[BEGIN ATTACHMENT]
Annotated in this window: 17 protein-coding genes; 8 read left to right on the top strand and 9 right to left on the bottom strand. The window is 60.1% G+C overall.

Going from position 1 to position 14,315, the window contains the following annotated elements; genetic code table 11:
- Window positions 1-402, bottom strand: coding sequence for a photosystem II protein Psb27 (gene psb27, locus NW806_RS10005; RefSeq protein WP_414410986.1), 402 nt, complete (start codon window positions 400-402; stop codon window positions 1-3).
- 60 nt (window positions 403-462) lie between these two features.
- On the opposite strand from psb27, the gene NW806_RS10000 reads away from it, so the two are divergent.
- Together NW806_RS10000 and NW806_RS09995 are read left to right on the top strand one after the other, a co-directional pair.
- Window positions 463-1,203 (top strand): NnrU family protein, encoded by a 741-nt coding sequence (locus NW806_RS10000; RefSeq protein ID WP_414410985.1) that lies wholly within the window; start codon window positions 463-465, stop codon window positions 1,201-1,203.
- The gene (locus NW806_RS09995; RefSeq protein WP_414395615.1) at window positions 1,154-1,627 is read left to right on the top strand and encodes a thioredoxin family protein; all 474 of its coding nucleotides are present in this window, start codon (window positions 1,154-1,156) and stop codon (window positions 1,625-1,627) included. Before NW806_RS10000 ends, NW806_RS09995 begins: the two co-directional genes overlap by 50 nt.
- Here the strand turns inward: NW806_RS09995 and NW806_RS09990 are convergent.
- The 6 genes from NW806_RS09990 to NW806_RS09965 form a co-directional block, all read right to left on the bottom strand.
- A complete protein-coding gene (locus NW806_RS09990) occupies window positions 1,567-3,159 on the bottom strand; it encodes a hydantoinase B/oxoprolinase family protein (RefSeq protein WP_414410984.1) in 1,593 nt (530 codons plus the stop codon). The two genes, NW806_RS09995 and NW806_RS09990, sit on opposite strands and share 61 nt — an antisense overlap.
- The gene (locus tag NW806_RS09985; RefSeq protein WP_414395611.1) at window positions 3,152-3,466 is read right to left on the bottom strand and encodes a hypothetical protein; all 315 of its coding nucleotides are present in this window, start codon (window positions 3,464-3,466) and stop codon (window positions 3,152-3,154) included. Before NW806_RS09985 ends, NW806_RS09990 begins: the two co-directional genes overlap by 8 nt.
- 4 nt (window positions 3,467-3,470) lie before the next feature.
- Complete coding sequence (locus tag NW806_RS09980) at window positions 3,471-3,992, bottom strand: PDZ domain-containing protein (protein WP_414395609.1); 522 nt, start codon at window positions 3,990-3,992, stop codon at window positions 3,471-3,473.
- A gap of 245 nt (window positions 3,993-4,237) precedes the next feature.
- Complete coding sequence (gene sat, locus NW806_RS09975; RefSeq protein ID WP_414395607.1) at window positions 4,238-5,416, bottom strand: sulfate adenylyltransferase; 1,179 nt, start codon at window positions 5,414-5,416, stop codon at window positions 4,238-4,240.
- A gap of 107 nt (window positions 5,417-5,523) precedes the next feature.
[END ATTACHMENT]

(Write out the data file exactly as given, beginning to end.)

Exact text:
Annotated in this window: 17 protein-coding genes; 8 read left to right on the top strand and 9 right to left on the bottom strand. The window is 60.1% G+C overall.

Going from position 1 to position 14,315, the window contains the following annotated elements; genetic code table 11:
- Window positions 1-402, bottom strand: coding sequence for a photosystem II protein Psb27 (gene psb27, locus NW806_RS10005; RefSeq protein WP_414410986.1), 402 nt, complete (start codon window positions 400-402; stop codon window positions 1-3).
- 60 nt (window positions 403-462) lie between these two features.
- On the opposite strand from psb27, the gene NW806_RS10000 reads away from it, so the two are divergent.
- Together NW806_RS10000 and NW806_RS09995 are read left to right on the top strand one after the other, a co-directional pair.
- Window positions 463-1,203 (top strand): NnrU family protein, encoded by a 741-nt coding sequence (locus NW806_RS10000; RefSeq protein ID WP_414410985.1) that lies wholly within the window; start codon window positions 463-465, stop codon window positions 1,201-1,203.
- The gene (locus NW806_RS09995; RefSeq protein WP_414395615.1) at window positions 1,154-1,627 is read left to right on the top strand and encodes a thioredoxin family protein; all 474 of its coding nucleotides are present in this window, start codon (window positions 1,154-1,156) and stop codon (window positions 1,625-1,627) included. Before NW806_RS10000 ends, NW806_RS09995 begins: the two co-directional genes overlap by 50 nt.
- Here the strand turns inward: NW806_RS09995 and NW806_RS09990 are convergent.
- The 6 genes from NW806_RS09990 to NW806_RS09965 form a co-directional block, all read right to left on the bottom strand.
- A complete protein-coding gene (locus NW806_RS09990) occupies window positions 1,567-3,159 on the bottom strand; it encodes a hydantoinase B/oxoprolinase family protein (RefSeq protein WP_414410984.1) in 1,593 nt (530 codons plus the stop codon). The two genes, NW806_RS09995 and NW806_RS09990, sit on opposite strands and share 61 nt — an antisense overlap.
- The gene (locus tag NW806_RS09985; RefSeq protein WP_414395611.1) at window positions 3,152-3,466 is read right to left on the bottom strand and encodes a hypothetical protein; all 315 of its coding nucleotides are present in this window, start codon (window positions 3,464-3,466) and stop codon (window positions 3,152-3,154) included. Before NW806_RS09985 ends, NW806_RS09990 begins: the two co-directional genes overlap by 8 nt.
- 4 nt (window positions 3,467-3,470) lie before the next feature.
- Complete coding sequence (locus tag NW806_RS09980) at window positions 3,471-3,992, bottom strand: PDZ domain-containing protein (protein WP_414395609.1); 522 nt, start codon at window positions 3,990-3,992, stop codon at window positions 3,471-3,473.
- A gap of 245 nt (window positions 3,993-4,237) precedes the next feature.
- Complete coding sequence (gene sat, locus NW806_RS09975; RefSeq protein ID WP_414395607.1) at window positions 4,238-5,416, bottom strand: sulfate adenylyltransferase; 1,179 nt, start codon at window positions 5,414-5,416, stop codon at window positions 4,238-4,240.
- A gap of 107 nt (window positions 5,417-5,523) precedes the next feature.